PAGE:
BATON ROUGE (WVUE/LSU REVEILLE) - After rejecting the bill twice this session, the House voted 60-40 to reinstate voting rights to formerly incarcerated felons after five years even if they are still on parole.
The bill came after a long fight by prisoner rights advocates. Louisiana is one of 21 states where felons lose the right to vote during incarceration and for the duration of their probation and parole, according to a study from the National Conference of State Legislatures.
Sixteen states and the District of Columbia have more lax policies about restoring felons' voting rights. The 13 other states generally have more restrictive laws than Louisiana.
The bill was the fifth one that Rep. Patricia Smith, D-Baton Rouge, has authored to restore voting rights to ex-convicts since 2013, but was the first to reach the full House.
On April 17, the bill failed 35-53. It was reconsidered on May 2 and earned 51 yea votes and 43 nays, falling two votes short of the 53 needed to pass.
The House floor fell silent Thursday while the votes were tallied. The bill initially passed 61-39. Rep. Chris Leopold, R-Belle Chase, originally voted yes, but later changed his vote to no.
Upon passage, Smith received applause from her fellow legislators. Rep. Walt Leger, a Democratic leader from New Orleans, crossed the chamber to hug Smith, who said it was a "great day."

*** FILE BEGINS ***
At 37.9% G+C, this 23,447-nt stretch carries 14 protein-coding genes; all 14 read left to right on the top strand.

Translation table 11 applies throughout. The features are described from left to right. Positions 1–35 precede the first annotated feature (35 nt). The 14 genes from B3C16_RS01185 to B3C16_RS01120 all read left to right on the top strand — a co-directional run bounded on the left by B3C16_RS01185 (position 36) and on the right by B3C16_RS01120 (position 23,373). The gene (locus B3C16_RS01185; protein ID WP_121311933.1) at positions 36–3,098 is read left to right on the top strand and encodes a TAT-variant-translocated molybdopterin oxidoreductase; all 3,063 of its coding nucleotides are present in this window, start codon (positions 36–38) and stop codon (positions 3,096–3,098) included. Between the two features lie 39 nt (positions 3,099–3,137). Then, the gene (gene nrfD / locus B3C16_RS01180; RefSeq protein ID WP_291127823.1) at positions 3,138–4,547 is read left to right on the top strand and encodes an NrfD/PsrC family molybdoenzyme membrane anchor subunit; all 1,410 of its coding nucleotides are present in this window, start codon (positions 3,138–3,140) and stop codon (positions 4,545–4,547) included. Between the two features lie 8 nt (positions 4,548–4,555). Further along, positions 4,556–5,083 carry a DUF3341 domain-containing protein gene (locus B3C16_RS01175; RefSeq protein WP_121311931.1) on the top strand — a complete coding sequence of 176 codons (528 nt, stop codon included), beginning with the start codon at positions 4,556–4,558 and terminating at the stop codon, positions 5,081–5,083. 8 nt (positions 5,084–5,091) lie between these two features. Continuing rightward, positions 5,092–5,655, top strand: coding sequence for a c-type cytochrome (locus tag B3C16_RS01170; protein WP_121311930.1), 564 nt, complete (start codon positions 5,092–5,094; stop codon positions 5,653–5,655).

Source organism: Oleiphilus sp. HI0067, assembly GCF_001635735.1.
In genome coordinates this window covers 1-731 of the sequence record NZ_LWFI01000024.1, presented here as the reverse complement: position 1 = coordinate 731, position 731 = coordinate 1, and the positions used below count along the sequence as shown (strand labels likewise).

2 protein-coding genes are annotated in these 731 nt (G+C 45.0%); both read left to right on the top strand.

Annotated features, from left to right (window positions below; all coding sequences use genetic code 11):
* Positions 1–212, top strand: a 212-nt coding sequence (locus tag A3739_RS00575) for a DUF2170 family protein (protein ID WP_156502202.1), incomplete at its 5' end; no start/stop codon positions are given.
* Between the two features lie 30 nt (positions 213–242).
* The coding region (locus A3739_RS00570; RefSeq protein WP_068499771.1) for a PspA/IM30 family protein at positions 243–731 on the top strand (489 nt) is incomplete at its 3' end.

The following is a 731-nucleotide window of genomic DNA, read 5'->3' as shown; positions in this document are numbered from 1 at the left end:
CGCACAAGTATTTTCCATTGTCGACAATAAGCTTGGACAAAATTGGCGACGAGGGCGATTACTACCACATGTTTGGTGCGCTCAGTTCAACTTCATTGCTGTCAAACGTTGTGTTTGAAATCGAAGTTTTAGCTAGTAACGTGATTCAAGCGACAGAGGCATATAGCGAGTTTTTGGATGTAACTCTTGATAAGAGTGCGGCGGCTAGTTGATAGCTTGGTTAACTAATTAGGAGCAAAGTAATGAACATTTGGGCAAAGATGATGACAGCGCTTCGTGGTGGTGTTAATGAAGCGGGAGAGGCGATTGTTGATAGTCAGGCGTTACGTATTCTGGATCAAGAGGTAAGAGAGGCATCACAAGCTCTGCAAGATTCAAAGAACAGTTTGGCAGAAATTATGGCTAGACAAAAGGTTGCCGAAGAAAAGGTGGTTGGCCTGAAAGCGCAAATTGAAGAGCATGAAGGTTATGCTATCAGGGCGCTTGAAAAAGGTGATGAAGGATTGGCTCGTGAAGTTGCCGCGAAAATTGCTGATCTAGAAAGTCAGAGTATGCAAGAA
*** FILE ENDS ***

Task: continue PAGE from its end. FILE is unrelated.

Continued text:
"This sends a message that our citizens who may have committed a crime are still citizens and all citizens have the right to vote," Smith said. "They are paying taxes, they are raising families, so this just gives them the feeling now that they truly are citizens and now are able to vote on all of the things that impact their lives."
Sarah Omojola, policy counsel for the Southern Poverty Law Center, praised the vote as a way to acknowledge efforts by people who had been jailed to reintegrate into society.
"Voter restoration is essential to successful re-entry, strong communities and an important step to the kind of criminal justice system Louisianans deserve," she said.
In the past, critics expressed concerns about restoring the voting rights and said the bill did not adequately address the process for re-registering felons. No legislators spoke in opposition on the House floor before Thursday's vote.
The bill will now be considered by the Senate Committee for Governmental Affairs. Smith said she has "high hopes" of the bill will pass the Senate.
Drew White contributed to this report.